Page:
After that, all you can do is wait. “When I’m going on an Aurora hunting trip, I am always prepared with warm clothes, hot tea in a thermos and a lot of patience,” says Øyvind. “Normally, I am outdoors for three or four hours. It can require some waiting, but it’s worth it when the Aurora appears in the sky!” These are the best places to (hopefully) experience this natural wonder from Trondheim.
At 552m (1,811ft), Gråkallen is Trondheim’s second-highest mountain and is located inside Bymarka, the city’s forested reserve crisscrossed by hiking trails. From the top on a clear day, it’s possible to see Sweden to the east and Trollheimen to the south. There is also a ski station near the summit where there is an abandoned fenced military base. It’s a great place to escape the lights of the city and takes around two hours to hike here from Trondheim. On the hike, you’ll pass pine forests and small lakes, but it’s also quick and easy to reach by car. “It takes about 20 minutes to drive from central Trondheim,” says Øyvind. “Then it gives you a good view of the whole fjord and the city.”
Only 10 minutes by car from the centre of Trondheim or about a two-hour hike, Væresholmen is a picture-perfect peninsula overlooking the calm waters of the fjord. Follow the Nidaros pilgrimage route from the city if walking, and keep to the marked trail that runs along the coast past woods and small beaches. “This is a good place to see the Aurora, and it gives you a good sight in a northerly direction, which is close to the sea level,” says Øyvind.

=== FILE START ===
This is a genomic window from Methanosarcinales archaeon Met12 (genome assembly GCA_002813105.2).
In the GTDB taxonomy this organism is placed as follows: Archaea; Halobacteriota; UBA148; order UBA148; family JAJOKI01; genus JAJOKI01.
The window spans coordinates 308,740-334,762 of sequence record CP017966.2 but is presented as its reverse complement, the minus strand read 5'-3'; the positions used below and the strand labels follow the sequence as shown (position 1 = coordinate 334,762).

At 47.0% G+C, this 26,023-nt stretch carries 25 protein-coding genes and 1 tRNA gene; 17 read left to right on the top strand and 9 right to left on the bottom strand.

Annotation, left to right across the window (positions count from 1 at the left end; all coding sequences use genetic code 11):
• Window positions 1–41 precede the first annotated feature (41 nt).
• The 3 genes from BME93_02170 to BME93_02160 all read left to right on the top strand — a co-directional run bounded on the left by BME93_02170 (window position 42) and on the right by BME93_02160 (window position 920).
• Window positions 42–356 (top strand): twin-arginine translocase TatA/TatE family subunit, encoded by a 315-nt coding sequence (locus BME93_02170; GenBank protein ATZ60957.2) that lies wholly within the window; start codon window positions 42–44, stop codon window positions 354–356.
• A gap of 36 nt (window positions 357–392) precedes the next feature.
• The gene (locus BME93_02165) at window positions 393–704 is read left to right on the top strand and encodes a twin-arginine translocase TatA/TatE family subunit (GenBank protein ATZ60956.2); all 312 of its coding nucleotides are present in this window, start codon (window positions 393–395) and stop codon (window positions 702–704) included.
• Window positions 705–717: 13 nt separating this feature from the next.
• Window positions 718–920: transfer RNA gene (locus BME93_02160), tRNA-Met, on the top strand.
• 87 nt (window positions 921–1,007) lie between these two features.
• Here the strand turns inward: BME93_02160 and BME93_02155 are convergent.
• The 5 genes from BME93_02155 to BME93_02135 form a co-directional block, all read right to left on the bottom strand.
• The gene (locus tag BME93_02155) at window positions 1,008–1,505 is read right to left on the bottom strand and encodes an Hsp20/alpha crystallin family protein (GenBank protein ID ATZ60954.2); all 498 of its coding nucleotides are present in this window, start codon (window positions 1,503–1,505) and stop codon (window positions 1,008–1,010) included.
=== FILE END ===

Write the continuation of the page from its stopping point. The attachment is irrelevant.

“This is a place you can go to within walking distance from the centre of Trondheim close to the harbour,” says Øyvind. From the city, head to the Pirbadet water park, and then continue walking past the Pirsenteret business park and ferry ports to the tip of the harbour. “It’s not the best place to see the Aurora, but it’s worth a try if the Kp is high. You can still watch it, but it’s not recommended for photography. Although it’s an easy place to get to if you are with children.”